(BTW, David Hume absolutely was in my college philosophy book… I do recall that!)

    I’ll let Wiki say it ’cause it’s way past my bedtime:

    “the is-ought problem was raised by David Hume (Scottish philosopher and historian, 1711-1776), who noted that many writers make claims about what ought to be on the basis of statements about what is. But there seems to be a big difference between descriptive statements (about what is) and prescriptive statements (about what ought to be).” (This here’s the link to that)

    Anyhoo… Sounds suspiciously to me like Ayn might be full of shit about a few things.

    Here’s one of them, IMHO: She thought very highly of – and largely agreed with – an economist named Ludwig von Mises. Von Mises is very respected by Libertarians.

    Here’s why: See if this quote about von Mises doesn’t sound like something you might’ve heard, oh… a Bushie say:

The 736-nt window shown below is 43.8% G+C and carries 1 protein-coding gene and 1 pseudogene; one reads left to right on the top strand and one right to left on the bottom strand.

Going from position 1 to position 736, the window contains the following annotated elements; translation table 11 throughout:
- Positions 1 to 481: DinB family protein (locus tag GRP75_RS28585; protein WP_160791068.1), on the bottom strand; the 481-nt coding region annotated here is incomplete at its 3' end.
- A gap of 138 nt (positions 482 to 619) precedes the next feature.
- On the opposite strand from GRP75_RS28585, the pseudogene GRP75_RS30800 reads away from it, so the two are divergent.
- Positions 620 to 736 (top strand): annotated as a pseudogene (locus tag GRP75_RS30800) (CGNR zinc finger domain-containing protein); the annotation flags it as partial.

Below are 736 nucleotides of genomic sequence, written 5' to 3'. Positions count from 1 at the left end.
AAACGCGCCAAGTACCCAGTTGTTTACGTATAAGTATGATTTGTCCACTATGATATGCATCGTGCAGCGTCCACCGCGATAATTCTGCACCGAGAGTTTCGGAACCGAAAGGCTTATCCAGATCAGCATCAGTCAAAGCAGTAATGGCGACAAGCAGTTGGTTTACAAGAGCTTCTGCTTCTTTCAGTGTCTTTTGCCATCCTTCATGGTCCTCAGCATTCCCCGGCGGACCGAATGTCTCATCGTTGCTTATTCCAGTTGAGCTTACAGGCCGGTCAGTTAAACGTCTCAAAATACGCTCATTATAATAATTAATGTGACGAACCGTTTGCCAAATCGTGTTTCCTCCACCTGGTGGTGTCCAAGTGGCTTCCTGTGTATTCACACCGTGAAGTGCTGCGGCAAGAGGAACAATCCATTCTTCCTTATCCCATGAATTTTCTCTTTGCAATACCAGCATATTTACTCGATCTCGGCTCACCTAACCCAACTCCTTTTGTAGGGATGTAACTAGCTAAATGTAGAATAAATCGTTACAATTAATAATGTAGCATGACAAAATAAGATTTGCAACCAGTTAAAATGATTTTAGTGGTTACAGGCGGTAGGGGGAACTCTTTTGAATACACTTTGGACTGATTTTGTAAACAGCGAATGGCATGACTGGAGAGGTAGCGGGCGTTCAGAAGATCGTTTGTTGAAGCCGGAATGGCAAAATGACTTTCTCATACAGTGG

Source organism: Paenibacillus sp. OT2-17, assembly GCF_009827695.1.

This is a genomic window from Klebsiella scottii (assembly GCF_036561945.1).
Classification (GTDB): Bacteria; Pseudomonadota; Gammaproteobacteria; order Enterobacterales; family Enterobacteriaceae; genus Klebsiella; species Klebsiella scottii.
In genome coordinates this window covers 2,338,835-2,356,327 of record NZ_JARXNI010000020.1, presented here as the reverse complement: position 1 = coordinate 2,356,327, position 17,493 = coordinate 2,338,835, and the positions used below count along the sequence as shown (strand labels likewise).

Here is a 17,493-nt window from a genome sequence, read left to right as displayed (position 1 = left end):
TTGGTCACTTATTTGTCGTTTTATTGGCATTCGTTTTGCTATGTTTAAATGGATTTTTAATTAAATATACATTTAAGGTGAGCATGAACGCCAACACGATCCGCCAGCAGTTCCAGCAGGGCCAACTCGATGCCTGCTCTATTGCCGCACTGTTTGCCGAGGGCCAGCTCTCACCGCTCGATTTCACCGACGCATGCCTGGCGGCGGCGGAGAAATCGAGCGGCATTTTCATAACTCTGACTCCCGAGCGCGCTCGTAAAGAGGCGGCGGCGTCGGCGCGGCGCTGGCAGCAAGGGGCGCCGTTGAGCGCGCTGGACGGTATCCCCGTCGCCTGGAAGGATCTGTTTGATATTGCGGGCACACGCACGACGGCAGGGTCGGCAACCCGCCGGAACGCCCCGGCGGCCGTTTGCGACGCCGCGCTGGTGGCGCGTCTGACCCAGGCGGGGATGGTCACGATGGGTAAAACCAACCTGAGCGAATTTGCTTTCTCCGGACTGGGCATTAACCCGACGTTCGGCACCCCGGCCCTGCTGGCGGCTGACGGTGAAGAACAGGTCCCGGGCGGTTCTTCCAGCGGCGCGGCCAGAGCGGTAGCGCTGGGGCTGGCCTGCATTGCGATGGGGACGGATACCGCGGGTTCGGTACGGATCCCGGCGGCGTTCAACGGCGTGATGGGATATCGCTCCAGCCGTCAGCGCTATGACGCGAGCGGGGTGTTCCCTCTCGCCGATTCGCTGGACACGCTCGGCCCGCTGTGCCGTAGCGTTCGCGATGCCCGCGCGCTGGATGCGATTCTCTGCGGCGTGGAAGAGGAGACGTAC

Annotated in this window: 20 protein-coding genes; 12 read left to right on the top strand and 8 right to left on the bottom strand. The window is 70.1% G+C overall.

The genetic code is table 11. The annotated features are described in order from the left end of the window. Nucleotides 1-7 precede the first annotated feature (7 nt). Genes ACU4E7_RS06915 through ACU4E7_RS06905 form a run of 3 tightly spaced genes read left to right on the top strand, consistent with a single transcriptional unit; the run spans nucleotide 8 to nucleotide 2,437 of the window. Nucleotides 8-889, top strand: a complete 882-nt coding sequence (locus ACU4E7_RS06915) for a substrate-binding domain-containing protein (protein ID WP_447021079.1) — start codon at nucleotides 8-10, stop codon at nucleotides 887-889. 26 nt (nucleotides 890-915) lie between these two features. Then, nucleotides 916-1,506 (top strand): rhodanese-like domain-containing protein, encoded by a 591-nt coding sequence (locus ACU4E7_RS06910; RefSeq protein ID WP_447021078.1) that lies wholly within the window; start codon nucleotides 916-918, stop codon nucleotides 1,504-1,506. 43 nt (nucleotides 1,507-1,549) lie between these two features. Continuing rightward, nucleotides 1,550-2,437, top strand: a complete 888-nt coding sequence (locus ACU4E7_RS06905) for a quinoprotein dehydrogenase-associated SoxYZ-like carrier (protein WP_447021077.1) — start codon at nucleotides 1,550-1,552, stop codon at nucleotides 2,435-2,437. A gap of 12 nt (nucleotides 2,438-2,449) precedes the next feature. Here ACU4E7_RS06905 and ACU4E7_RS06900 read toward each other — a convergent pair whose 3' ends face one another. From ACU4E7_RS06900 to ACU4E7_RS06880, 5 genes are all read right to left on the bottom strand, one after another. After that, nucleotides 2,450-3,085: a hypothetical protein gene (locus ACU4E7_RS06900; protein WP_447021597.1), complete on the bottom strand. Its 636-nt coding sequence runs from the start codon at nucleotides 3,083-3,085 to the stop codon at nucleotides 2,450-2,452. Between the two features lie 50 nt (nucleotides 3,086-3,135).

(von Mises believes) that socialism must fail economically because of the economic calculation problem – the impossibility of a socialist government being able to make the economic calculations required to organize a complex economy. Mises projected that without a market economy there would be no functional price system, which he held essential for achieving rational allocation of capital goods to their most productive uses. Socialism would fail as demand cannot be known without prices, according to Von Mises. Mises’ criticism of socialist paths of economic development is well-known.

    Notice he didn’t say “government”. He said a “socialist government. I guess all the other kinds are able to figure this out.

    Anyhoo… I just wanted to add a confusing spin to LC’s totally excellent and most awesome diary about Ms. Raynd because you can still hear echoes of her beliefs on AM talk radio today.